A. Contractors Professional Liability Insurance (Practice and Project Specific Policies)
The term, Contractors Professional Liability policy, can appear to be a misnomer
because that term may convey the wrong impression that a Professional Liability
policy is only for persons or entities performing Professional Services for which a license is required, i.e. Architecture, Engineering, etc. A General or Trade Contractor not performing such services may conclude that it does not have a Professional Liability Exposure. But besides providing coverage for claims involving licensed services, a Contractors Professional Liability Policy can serve as a CGL Wraparound policy that may fill certain coverage gaps in a CGL policy, for instance, when:
• the Claim is not an “Occurrence”,
• the Claim involves actual or alleged "Property Damage” for which an Exclusion applies, i.e. Property Damage to Your Work; or, one of the other Exclusions related to Property Damage;
• the Claim is for pure economic loss, i.e., money damages resulting from cost overruns; or money damages resulting from delays not covered under a CGL policy.
See the below link for an on point example of this. Pages 3 through 5 of the decision are determinative. Take particular note as to how California Law, with regards to General Contractors, applies to the language "that particular part..."
Succinctly, this recent decision, applying California Law, filed March 2, 2017 by the U.S. Court of Appeals for the 9th Circuit, upholds the lower court’s decision regarding an Insurer's declination of coverage based on two Property Damages Exclusions, those being:
(i) Property Damage to “that particular part of real property on which (the contractor)…(is) performing operations, if the Property Damage arises out of those operations; and
(ii) Property Damage to “that particular part of any property that must be restored, repaired, or replaced because (the contractor’s) Work was incorrectly performed on it.
In addition to the above, here are a few items to consider - there are many more. You should contact us if your policy or your client’s policy has any one of the below issues:
1. Definition of PROFESSIONAL SERVICES - how the language of this definition is crafted is important. It should be a compromise between specificity and generality. The best approach is succinct language which imparts a broad range of covered services. Compare a definition which is concise yet comprehensive to one that is a laundry list of many services. One may think that the laundry list is preferable since it lists a plethora of covered services - it’s not. Designating a list of specific services can in itself, limit the covered scope. Our advice: stick with the concise yet comprehensive.
2. Definition of CONSTRUCTION MANAGEMENT - our experience has shown that Construction Management should be an undefined term. That means that not only should the policy’s Definition Section make no reference to the term, but that the term cannot be limited or restricted by language elsewhere, i.e. the policy’s Exclusion Section, etc.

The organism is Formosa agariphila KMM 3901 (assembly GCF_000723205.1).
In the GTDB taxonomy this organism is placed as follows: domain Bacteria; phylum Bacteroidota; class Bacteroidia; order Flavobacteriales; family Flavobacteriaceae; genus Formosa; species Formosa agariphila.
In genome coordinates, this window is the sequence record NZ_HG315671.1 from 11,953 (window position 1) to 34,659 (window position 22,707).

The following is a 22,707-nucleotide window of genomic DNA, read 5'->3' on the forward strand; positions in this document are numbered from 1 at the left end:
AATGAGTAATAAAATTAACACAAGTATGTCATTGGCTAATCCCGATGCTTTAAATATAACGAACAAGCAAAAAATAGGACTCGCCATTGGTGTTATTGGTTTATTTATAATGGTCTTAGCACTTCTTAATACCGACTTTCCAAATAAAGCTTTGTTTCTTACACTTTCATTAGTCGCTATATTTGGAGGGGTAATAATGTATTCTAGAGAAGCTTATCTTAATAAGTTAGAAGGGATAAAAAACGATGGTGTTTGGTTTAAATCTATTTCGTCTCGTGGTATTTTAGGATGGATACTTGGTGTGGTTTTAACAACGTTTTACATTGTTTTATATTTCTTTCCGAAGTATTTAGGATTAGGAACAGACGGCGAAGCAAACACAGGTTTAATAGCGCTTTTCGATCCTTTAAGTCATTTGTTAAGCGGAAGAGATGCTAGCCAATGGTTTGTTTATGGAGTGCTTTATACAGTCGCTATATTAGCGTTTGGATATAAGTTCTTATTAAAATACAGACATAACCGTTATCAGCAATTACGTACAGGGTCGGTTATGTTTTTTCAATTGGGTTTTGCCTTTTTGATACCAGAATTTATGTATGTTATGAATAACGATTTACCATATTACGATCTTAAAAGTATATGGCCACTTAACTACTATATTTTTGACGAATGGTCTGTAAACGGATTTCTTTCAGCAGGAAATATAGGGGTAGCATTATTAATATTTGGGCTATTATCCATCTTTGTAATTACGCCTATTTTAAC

3. Means, Methods and Techniques (MM&T) Exclusion - Unless properly crafted, an Exclusion that pushes all claims for actual or alleged Bodily Injury and Property Damage to a CGL policy resulting from MM&T is dangerous (see the preamble to this Section - as all PD claims are not covered under a CGL policy). If your policy has such an Exclusion, Limitation or Restriction you should contact us.
4. Faulty Work Exclusion - This Exclusion must have an exception for actual or alleged claims resulting from the rendering or failure to render Professional Services. Since Construction Management is a Professional Service - well you get the picture.
5. Severability - A big item for any Professional Liability policy is Severability. There is Severability of the Application- which protects Innocent Insureds in the event that the information was misrepresented or concealed during the application process. There is also Severability of the Intentional Acts Exclusion(s) which protects Innocent Insureds in the event that another Insured committed an intentional, fraudulent or similar act. And Severability for Breach of Policy Conditions - which provides protection in the event that an Insured breaches its Duties and Responsibilities under the policy. These are essential. You need to contact us if you or your client’s policy is lacking.
Architects & Engineers (A&E) Professional Liability
(Practice and Project Specific Policies)
If your or your client’s firm has anything greater than a incidental design-build exposure please also read Section A. above.
1. Faulty-Work Exclusion - A&E Professional policies typically have a Faulty-Work Exclusion. That’s likely okay if the exclusion only applies to work that was performed by or on behalf of the firm. However, an absolute Faulty-Work Exclusion; one without any exception, must always be avoided.
2. Services outside of North American - In many foreign countries, an alien insurer cannot defend and pay claims. In order to protect your firm, it is essential for your A&E Professional Liability policy to expressly specify something along the lines that:
…where we (the insurance company) are unable to provide a defense or pay DAMAGES….because of a law, rule, regulation or other prohibition, that we (the insurance company) will advance to your firm, on a current basis, reasonable defense costs that your firm incurs; and, will indemnify you, the Insured, for Damages determined upon a final judgment or agreed settlement.
3. Product Design Exclusion - An A&E Professional Liability policy typically contains a Product Design Exclusion that specifies that coverage does not apply to Claims based upon or arising out of:
The design or manufacture of any goods or products which are sold or supplied by you or by others under license from you.
There is often an exception only for software development.
Should your firm be involved with the design of products, it is essential that an appropriate exception to the Exclusion be crafted.
4. Builder's-Risk Insurance - If your firm provides Professional Services at a project that is insured under a Builder’s Risk policy, you must ensure that the Builder’s Risk policy provides an unqualified Waiver of Subrogation in your favor. Many Builder’s Risk policies provide no waiver at all, or provide a limited waiver for claims relating to your On-Site Visits only. Without an unqualified Waiver, your A&E Professional Liability policy limits could be eroded or totally exhausted as a result of a subrogation action brought against you by a client’s Builder’s Risk insurer.